# Existence of a polynomial.

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#1
I have little progress while working on this STEP question.

I have to determine whether:

There exists a polynomial P such that |P(x) - cos x| <= 10^-6.

I have tried to write the LHS as a piecewise defined function i.e.

Let f(x) = |P(x) - cos|

Case 1:

P(x)<cos x --> cos x - P(x) <= 10^-6

Case 2:

P(x)>=cos x --> P(x) -cos x<=10^-6.

Other than that I am not sure how to continue on this, as I am not given any other information.

Can someone please provide me with hints on how to continue/ what approach I should take for this problem?
0
3 years ago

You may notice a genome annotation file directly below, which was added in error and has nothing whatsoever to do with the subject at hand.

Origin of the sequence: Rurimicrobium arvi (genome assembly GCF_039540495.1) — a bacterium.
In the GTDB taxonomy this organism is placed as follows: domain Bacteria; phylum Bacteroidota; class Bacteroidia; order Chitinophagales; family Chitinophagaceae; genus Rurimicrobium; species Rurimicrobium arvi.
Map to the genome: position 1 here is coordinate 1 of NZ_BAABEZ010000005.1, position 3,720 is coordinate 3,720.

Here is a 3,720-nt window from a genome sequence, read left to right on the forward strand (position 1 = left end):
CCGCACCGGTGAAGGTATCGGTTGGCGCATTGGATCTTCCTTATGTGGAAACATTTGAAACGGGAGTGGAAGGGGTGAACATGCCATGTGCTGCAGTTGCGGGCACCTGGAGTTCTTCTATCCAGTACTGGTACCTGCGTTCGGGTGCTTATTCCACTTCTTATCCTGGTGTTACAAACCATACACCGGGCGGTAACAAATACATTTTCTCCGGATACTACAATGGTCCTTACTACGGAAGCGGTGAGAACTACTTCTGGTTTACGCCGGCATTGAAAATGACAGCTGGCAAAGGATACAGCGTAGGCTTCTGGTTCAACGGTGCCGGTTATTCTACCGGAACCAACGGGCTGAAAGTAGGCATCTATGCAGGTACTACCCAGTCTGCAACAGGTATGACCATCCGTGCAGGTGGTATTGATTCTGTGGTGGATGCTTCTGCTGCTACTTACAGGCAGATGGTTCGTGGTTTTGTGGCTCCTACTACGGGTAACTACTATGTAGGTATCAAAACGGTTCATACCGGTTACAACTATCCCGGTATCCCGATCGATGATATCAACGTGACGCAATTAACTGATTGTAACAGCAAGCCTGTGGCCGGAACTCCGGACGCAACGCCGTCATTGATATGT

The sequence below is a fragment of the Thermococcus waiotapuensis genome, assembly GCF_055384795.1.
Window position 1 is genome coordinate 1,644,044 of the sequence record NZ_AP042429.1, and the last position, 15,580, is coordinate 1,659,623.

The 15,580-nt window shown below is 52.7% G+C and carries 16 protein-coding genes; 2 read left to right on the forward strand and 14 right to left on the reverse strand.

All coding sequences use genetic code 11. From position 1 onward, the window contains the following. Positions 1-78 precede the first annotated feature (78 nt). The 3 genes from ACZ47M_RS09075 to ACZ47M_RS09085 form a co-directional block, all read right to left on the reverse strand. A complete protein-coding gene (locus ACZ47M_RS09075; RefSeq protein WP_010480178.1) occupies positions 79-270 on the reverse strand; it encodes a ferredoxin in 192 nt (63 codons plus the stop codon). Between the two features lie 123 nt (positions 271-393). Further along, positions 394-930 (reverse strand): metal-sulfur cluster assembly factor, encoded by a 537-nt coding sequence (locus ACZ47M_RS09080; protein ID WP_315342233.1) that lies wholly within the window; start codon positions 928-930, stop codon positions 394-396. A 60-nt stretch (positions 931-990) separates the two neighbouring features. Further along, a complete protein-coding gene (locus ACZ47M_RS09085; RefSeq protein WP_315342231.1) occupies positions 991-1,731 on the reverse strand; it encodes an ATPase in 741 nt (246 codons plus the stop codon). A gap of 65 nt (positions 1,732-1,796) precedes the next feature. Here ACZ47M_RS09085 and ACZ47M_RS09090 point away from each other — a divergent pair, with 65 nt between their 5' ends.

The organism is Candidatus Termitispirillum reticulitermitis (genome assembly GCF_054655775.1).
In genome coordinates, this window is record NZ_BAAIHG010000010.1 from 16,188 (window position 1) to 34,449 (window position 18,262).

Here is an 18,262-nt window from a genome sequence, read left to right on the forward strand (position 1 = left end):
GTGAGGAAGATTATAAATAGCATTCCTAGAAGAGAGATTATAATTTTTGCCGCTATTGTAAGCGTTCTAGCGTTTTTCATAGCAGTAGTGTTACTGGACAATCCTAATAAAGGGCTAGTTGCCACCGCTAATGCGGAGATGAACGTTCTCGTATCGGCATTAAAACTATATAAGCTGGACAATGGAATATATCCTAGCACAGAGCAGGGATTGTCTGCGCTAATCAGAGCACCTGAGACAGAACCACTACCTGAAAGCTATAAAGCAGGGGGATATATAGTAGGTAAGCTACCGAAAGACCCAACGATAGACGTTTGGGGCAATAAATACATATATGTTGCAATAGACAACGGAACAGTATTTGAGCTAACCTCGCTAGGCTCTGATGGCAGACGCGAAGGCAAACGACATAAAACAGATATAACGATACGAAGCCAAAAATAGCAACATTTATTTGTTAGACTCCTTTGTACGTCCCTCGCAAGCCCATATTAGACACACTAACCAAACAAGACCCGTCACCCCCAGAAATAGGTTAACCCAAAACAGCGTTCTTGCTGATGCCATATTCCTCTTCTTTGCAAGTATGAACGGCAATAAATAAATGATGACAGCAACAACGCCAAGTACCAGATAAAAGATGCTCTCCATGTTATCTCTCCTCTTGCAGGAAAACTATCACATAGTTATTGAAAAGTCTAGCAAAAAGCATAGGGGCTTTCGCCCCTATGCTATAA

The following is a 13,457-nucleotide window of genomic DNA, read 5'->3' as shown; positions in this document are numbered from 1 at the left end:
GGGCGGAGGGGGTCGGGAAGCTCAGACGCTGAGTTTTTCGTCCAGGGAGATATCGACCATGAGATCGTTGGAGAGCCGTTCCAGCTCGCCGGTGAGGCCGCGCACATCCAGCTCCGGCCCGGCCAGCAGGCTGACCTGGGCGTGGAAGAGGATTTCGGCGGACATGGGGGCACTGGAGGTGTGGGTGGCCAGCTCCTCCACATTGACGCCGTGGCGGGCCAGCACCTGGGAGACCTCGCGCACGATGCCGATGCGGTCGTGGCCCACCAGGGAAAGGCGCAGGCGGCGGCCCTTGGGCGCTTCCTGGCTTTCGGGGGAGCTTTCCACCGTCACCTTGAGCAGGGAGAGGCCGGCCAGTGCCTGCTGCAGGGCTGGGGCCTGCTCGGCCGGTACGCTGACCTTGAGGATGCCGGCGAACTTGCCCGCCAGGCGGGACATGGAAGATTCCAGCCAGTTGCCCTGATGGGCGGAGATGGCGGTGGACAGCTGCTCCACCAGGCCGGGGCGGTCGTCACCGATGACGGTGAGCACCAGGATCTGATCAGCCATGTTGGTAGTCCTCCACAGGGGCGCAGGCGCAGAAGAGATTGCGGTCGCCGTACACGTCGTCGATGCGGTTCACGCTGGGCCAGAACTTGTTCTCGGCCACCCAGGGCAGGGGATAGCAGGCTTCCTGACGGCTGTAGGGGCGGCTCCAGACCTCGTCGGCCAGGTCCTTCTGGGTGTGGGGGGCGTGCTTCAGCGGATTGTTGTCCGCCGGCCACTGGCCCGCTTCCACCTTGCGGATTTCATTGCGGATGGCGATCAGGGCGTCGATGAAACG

#2
Perhaps I'm misunderstanding or there's more to the question (this doesn't seem difficult enough for STEP as is), but surely for any polynomial |P(x)-cos(x)| tends to infinity as x tends to infinity (P unbounded, cos bounded) so there isn't such a polynomial.

Unless you're including power series in which case you have your answer to an even higher accuracy.
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3 years ago
#3
(Original post by ThomH97)
Perhaps I'm misunderstanding or there's more to the question (this doesn't seem difficult enough for STEP as is), but surely for any polynomial |P(x)-cos(x)| tends to infinity as x tends to infinity (P unbounded, cos bounded) so there isn't such a polynomial.

Unless you're including power series in which case you have your answer to an even higher accuracy.
It's one part of 4/5-part question, I believe. But yes, your initial approach is correct: any polynomial is unbounded for large enough x.
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